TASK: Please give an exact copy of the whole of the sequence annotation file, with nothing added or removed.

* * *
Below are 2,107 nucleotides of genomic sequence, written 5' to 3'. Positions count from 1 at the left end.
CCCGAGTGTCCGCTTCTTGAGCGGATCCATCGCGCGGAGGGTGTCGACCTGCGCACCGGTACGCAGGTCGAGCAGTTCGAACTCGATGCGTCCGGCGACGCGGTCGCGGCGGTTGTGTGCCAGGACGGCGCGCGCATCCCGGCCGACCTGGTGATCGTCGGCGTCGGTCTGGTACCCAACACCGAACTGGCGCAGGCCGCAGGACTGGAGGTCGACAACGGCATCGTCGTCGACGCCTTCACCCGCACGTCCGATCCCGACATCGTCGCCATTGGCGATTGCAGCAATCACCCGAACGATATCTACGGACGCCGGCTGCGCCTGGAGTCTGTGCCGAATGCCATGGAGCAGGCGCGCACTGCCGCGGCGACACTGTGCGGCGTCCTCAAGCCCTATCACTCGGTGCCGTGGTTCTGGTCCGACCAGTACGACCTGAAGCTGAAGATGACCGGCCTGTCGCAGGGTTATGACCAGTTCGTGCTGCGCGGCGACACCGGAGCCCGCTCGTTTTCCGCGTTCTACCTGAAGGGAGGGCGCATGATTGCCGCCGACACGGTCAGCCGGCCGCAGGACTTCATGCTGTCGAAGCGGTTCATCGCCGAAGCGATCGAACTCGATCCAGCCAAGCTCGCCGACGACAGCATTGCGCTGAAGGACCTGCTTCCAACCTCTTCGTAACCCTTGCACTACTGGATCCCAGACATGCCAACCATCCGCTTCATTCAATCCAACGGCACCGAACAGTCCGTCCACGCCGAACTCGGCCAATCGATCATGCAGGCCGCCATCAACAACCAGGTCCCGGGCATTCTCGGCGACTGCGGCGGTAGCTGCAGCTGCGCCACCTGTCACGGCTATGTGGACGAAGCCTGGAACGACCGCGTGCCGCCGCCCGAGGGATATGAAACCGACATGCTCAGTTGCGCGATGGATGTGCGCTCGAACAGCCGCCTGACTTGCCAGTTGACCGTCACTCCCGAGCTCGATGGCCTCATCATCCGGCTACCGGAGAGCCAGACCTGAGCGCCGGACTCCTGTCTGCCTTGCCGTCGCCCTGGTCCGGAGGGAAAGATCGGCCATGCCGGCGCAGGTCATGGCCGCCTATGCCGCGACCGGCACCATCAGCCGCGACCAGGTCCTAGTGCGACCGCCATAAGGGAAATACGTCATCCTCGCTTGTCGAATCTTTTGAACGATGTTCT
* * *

Below are 2,107 nucleotides of genomic sequence, written 5' to 3'. Positions count from 1 at the left end.
CCCGAGTGTCCGCTTCTTGAGCGGATCCATCGCGCGGAGGGTGTCGACCTGCGCACCGGTACGCAGGTCGAGCAGTTCGAACTCGATGCGTCCGGCGACGCGGTCGCGGCGGTTGTGTGCCAGGACGGCGCGCGCATCCCGGCCGACCTGGTGATCGTCGGCGTCGGTCTGGTACCCAACACCGAACTGGCGCAGGCCGCAGGACTGGAGGTCGACAACGGCATCGTCGTCGACGCCTTCACCCGCACGTCCGATCCCGACATCGTCGCCATTGGCGATTGCAGCAATCACCCGAACGATATCTACGGACGCCGGCTGCGCCTGGAGTCTGTGCCGAATGCCATGGAGCAGGCGCGCACTGCCGCGGCGACACTGTGCGGCGTCCTCAAGCCCTATCACTCGGTGCCGTGGTTCTGGTCCGACCAGTACGACCTGAAGCTGAAGATGACCGGCCTGTCGCAGGGTTATGACCAGTTCGTGCTGCGCGGCGACACCGGAGCCCGCTCGTTTTCCGCGTTCTACCTGAAGGGAGGGCGCATGATTGCCGCCGACACGGTCAGCCGGCCGCAGGACTTCATGCTGTCGAAGCGGTTCATCGCCGAAGCGATCGAACTCGATCCAGCCAAGCTCGCCGACGACAGCATTGCGCTGAAGGACCTGCTTCCAACCTCTTCGTAACCCTTGCACTACTGGATCCCAGACATGCCAACCATCCGCTTCATTCAATCCAACGGCACCGAACAGTCCGTCCACGCCGAACTCGGCCAATCGATCATGCAGGCCGCCATCAACAACCAGGTCCCGGGCATTCTCGGCGACTGCGGCGGTAGCTGCAGCTGCGCCACCTGTCACGGCTATGTGGACGAAGCCTGGAACGACCGCGTGCCGCCGCCCGAGGGATATGAAACCGACATGCTCAGTTGCGCGATGGATGTGCGCTCGAACAGCCGCCTGACTTGCCAGTTGACCGTCACTCCCGAGCTCGATGGCCTCATCATCCGGCTACCGGAGAGCCAGACCTGAGCGCCGGACTCCTGTCTGCCTTGCCGTCGCCCTGGTCCGGAGGGAAAGATCGGCCATGCCGGCGCAGGTCATGGCCGCCTATGCCGCGACCGGCACCATCAGCCGCGACCAGGTCCTAGTGCGACCGCCATAAGGGAAATACGTCATCCTCGCTTGTCGAATCTTTTGAACGATGTTCT